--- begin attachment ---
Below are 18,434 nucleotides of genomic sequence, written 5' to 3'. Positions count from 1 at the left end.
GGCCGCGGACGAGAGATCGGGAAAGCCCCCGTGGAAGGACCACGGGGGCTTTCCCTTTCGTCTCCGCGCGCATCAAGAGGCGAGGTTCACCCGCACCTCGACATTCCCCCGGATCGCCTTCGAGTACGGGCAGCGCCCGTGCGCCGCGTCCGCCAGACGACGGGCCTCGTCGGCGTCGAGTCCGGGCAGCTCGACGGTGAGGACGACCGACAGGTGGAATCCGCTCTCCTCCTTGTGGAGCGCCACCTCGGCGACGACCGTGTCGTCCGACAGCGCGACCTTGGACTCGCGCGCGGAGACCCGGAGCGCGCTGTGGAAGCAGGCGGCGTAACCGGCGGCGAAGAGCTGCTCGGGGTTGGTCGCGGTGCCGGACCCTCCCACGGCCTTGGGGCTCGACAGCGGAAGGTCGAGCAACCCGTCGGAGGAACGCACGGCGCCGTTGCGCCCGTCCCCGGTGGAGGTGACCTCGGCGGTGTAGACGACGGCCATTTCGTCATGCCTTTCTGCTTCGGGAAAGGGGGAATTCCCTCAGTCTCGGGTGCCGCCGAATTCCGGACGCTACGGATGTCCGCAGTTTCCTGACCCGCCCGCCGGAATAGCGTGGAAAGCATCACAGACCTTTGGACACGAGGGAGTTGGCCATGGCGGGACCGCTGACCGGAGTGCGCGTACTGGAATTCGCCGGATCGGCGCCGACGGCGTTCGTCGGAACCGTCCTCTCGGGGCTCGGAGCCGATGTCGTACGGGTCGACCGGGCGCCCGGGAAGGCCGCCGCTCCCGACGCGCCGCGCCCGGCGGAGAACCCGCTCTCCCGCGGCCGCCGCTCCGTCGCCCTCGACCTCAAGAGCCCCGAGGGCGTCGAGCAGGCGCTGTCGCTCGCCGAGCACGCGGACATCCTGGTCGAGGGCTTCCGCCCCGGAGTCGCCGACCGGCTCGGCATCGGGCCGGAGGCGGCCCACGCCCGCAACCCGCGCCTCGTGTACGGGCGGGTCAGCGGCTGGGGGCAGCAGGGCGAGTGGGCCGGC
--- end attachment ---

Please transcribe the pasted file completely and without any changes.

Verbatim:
Below are 18,434 nucleotides of genomic sequence, written 5' to 3'. Positions count from 1 at the left end.
GGCCGCGGACGAGAGATCGGGAAAGCCCCCGTGGAAGGACCACGGGGGCTTTCCCTTTCGTCTCCGCGCGCATCAAGAGGCGAGGTTCACCCGCACCTCGACATTCCCCCGGATCGCCTTCGAGTACGGGCAGCGCCCGTGCGCCGCGTCCGCCAGACGACGGGCCTCGTCGGCGTCGAGTCCGGGCAGCTCGACGGTGAGGACGACCGACAGGTGGAATCCGCTCTCCTCCTTGTGGAGCGCCACCTCGGCGACGACCGTGTCGTCCGACAGCGCGACCTTGGACTCGCGCGCGGAGACCCGGAGCGCGCTGTGGAAGCAGGCGGCGTAACCGGCGGCGAAGAGCTGCTCGGGGTTGGTCGCGGTGCCGGACCCTCCCACGGCCTTGGGGCTCGACAGCGGAAGGTCGAGCAACCCGTCGGAGGAACGCACGGCGCCGTTGCGCCCGTCCCCGGTGGAGGTGACCTCGGCGGTGTAGACGACGGCCATTTCGTCATGCCTTTCTGCTTCGGGAAAGGGGGAATTCCCTCAGTCTCGGGTGCCGCCGAATTCCGGACGCTACGGATGTCCGCAGTTTCCTGACCCGCCCGCCGGAATAGCGTGGAAAGCATCACAGACCTTTGGACACGAGGGAGTTGGCCATGGCGGGACCGCTGACCGGAGTGCGCGTACTGGAATTCGCCGGATCGGCGCCGACGGCGTTCGTCGGAACCGTCCTCTCGGGGCTCGGAGCCGATGTCGTACGGGTCGACCGGGCGCCCGGGAAGGCCGCCGCTCCCGACGCGCCGCGCCCGGCGGAGAACCCGCTCTCCCGCGGCCGCCGCTCCGTCGCCCTCGACCTCAAGAGCCCCGAGGGCGTCGAGCAGGCGCTGTCGCTCGCCGAGCACGCGGACATCCTGGTCGAGGGCTTCCGCCCCGGAGTCGCCGACCGGCTCGGCATCGGGCCGGAGGCGGCCCACGCCCGCAACCCGCGCCTCGTGTACGGGCGGGTCAGCGGCTGGGGGCAGCAGGGCGAGTGGGCCGGC